San Diego, California — Electric vehicles are becoming more prevalent and technicians need software that can keep up; to that end, Mitchell has announced upgrades to its cloud estimating software that the company says will “simplify the collision damage appraisal process for battery electric vehicles (EVs).”
Chief among the updates to the platform is the addition of EV-specific language, where previously technicians would have to write EV damage assessments using similar internal combustion engine (ICE) parts as placeholders, the Mitchell Cloud Estimating software now puts assessments into terms that are accurate to the needs of an EV.
Mitchell outlined the specific features to be added to its platform in the company’s press release from Tuesday:
- Vehicle Types – Once the Vehicle Identification Number (VIN) is decoded, Mitchell Cloud Estimating automatically updates the user interface, making it specific to BEVs instead of ICE-powered passenger, commercial and specialty vehicles.
- Part Categories – New part categories dynamically surface the relevant parts data in a way that specifically relates to EVs.
- Data Organization –EV data is now consistently organized, helping appraisers easily locate the information needed to complete the estimate.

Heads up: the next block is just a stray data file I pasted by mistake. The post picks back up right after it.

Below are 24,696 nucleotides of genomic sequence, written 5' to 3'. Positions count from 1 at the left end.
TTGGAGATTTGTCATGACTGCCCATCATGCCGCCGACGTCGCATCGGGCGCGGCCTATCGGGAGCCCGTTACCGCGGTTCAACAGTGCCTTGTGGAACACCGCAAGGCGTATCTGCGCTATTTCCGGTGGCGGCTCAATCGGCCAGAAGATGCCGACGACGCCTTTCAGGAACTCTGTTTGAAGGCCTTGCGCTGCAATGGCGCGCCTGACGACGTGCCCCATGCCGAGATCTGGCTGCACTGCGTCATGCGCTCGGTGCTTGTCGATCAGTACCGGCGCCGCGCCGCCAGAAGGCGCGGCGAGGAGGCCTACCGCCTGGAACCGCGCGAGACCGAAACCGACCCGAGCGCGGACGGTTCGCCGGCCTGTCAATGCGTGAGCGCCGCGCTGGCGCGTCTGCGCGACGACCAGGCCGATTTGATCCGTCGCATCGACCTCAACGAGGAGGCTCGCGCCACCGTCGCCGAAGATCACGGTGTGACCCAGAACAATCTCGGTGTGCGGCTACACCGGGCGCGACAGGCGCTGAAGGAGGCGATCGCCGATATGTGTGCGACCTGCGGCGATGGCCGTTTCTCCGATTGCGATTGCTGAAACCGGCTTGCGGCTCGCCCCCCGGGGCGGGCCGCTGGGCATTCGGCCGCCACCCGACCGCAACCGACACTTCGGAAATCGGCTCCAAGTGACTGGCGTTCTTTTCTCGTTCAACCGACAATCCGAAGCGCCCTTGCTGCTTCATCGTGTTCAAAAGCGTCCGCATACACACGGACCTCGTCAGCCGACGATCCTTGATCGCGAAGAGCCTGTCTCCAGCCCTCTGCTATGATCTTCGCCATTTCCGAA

- Qualifiers – Mitchell has established industry-standard definitions for EV battery capacity and motor size that appear on the vehicle selection screen and under the vehicle description detail on the printed estimate.
“Gas prices are accelerating EV adoption and driving one in four Americans to say that they will likely buy an EV the next time they purchase an automobile. This makes having a damage appraisal platform that can support these vehicles critical,” said executive v-p and general manager of Mitchell’s auto physical damage division, Debbie Day.
“Mitchell continues to lead the industry in the development of ground-breaking technology that streamlines the automotive claims process and supports the safe return of both EV and ICE vehicle owners to the road.”
The updates to Mitchell’s cloud estimating software are patent-pending and are expected to be released later this year.